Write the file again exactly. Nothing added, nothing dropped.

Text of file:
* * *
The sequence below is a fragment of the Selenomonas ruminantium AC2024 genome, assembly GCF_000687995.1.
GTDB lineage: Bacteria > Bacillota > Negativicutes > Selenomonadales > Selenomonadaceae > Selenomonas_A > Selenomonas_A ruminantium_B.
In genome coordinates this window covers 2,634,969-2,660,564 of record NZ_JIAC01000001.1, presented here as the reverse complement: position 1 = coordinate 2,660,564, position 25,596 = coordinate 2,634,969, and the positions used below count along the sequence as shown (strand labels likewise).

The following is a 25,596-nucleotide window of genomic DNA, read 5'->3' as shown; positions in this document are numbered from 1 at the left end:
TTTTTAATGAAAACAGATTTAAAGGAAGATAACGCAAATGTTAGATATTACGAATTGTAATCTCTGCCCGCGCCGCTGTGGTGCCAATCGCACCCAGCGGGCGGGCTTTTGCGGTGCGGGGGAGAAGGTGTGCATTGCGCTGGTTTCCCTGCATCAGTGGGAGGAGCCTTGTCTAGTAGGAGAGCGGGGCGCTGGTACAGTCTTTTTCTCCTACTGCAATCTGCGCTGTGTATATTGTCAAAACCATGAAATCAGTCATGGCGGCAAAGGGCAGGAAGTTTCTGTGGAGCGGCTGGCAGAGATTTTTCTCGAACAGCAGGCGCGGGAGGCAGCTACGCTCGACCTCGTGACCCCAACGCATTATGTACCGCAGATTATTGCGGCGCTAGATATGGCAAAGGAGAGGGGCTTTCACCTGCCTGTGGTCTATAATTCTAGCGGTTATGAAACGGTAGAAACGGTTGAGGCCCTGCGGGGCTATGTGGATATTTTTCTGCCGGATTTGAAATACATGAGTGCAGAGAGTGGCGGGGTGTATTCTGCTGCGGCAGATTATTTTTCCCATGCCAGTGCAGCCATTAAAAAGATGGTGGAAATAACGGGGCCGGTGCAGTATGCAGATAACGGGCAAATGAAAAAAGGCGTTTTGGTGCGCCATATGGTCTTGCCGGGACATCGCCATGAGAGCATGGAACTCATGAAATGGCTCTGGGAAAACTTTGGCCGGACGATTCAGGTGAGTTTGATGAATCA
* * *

The sequence below is a fragment of the Selenomonas ruminantium AC2024 genome, assembly GCF_000687995.1.
GTDB lineage: Bacteria > Bacillota > Negativicutes > Selenomonadales > Selenomonadaceae > Selenomonas_A > Selenomonas_A ruminantium_B.
In genome coordinates this window covers 2,634,969-2,660,564 of record NZ_JIAC01000001.1, presented here as the reverse complement: position 1 = coordinate 2,660,564, position 25,596 = coordinate 2,634,969, and the positions used below count along the sequence as shown (strand labels likewise).

The following is a 25,596-nucleotide window of genomic DNA, read 5'->3' as shown; positions in this document are numbered from 1 at the left end:
TTTTTAATGAAAACAGATTTAAAGGAAGATAACGCAAATGTTAGATATTACGAATTGTAATCTCTGCCCGCGCCGCTGTGGTGCCAATCGCACCCAGCGGGCGGGCTTTTGCGGTGCGGGGGAGAAGGTGTGCATTGCGCTGGTTTCCCTGCATCAGTGGGAGGAGCCTTGTCTAGTAGGAGAGCGGGGCGCTGGTACAGTCTTTTTCTCCTACTGCAATCTGCGCTGTGTATATTGTCAAAACCATGAAATCAGTCATGGCGGCAAAGGGCAGGAAGTTTCTGTGGAGCGGCTGGCAGAGATTTTTCTCGAACAGCAGGCGCGGGAGGCAGCTACGCTCGACCTCGTGACCCCAACGCATTATGTACCGCAGATTATTGCGGCGCTAGATATGGCAAAGGAGAGGGGCTTTCACCTGCCTGTGGTCTATAATTCTAGCGGTTATGAAACGGTAGAAACGGTTGAGGCCCTGCGGGGCTATGTGGATATTTTTCTGCCGGATTTGAAATACATGAGTGCAGAGAGTGGCGGGGTGTATTCTGCTGCGGCAGATTATTTTTCCCATGCCAGTGCAGCCATTAAAAAGATGGTGGAAATAACGGGGCCGGTGCAGTATGCAGATAACGGGCAAATGAAAAAAGGCGTTTTGGTGCGCCATATGGTCTTGCCGGGACATCGCCATGAGAGCATGGAACTCATGAAATGGCTCTGGGAAAACTTTGGCCGGACGATTCAGGTGAGTTTGATGAATCA